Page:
The Imaginations of Unreasonable Men: Inspiration, Vision, and Purpose in the Quest to End Malaria
by Bill Shore (Author)


A small cadre of scientists—collaborators and competitors—are determined to develop a vaccine for malaria, a feat most tropical disease experts have long considered impossible. Skepticism, doubt, and a host of logistical and financial obstacles dog their quest. Success may ultimately elude them. Why, and how, do they persist?

The kind of person who decides to combat malaria must have a very rare combination of attributes: dogged enough to keep going when results are slow; independent enough to continue, often alone, when other, more popular, causes distract attention from their work; self-confident enough in the importance of the work to persist when the beneficiaries may reside thousands of miles distant. Above all, taking on a challenge of this scale requires a fearlessly...

Little Things Make Big Differences: A Story about Malaria

Little Things Make Big Differences: A Story about Malaria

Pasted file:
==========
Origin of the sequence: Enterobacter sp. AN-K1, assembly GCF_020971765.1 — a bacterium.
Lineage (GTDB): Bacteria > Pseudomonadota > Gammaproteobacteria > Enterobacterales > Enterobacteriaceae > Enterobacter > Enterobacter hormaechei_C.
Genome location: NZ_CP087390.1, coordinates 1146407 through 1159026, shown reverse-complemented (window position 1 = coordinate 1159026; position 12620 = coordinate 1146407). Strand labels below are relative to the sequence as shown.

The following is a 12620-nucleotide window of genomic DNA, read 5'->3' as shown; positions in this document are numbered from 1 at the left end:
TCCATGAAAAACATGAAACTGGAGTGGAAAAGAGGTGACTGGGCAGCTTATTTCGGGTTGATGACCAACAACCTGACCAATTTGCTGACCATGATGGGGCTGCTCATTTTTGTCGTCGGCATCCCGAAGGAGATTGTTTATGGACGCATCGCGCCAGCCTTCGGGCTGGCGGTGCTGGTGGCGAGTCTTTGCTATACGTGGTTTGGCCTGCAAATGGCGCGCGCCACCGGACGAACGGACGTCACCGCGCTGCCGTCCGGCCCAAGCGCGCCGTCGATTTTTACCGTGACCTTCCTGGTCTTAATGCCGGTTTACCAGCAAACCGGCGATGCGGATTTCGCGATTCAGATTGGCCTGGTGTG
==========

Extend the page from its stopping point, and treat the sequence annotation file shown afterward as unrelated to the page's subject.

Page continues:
by John Nunes (Author)


Little Things Make Big Differences is a story about Rehema, a young girl who lives in the African country of Tanzania. When she was a baby, Rehema was infected with malaria, but because her parents were able to get treatment for her, she survived. In the book, Rehema describes what children in the United States can do to help fight malaria.

One little bite from one mosquito doesn't seem like a big thing, but if that mosquito carries the parasite that causes malaria, its bite can be very serious. Malaria is one of the most common infectious diseases, and it can be deadly. Each year, one million people die of malaria-that's one death every 30 seconds. In Africa, 75 percent of the malaria victims are children. Prevention is not only possible, but it's simple.



Author...

The Long Struggle against Malaria in Tropical Africa

The Long Struggle against Malaria in Tropical Africa
by James L. A. Webb Jr (Author)


The Long Struggle Against Malaria in Tropical Africa investigates the changing entomological, parasitological, and medical understandings of vectors, parasites, and malarial disease that have shaped the programs of malaria control and altered the transmission of malarial infections. It examines the history of malaria control and eradication in the contexts of racial thought, population movements, demographic growth, economic change, urbanization, warfare, and politics. It will be useful for students of medicine and public health, for those who are involved with malaria research studies, and for those who work on the contemporary malaria control and elimination campaigns in tropical Africa.

© 2015 BrightSurf.com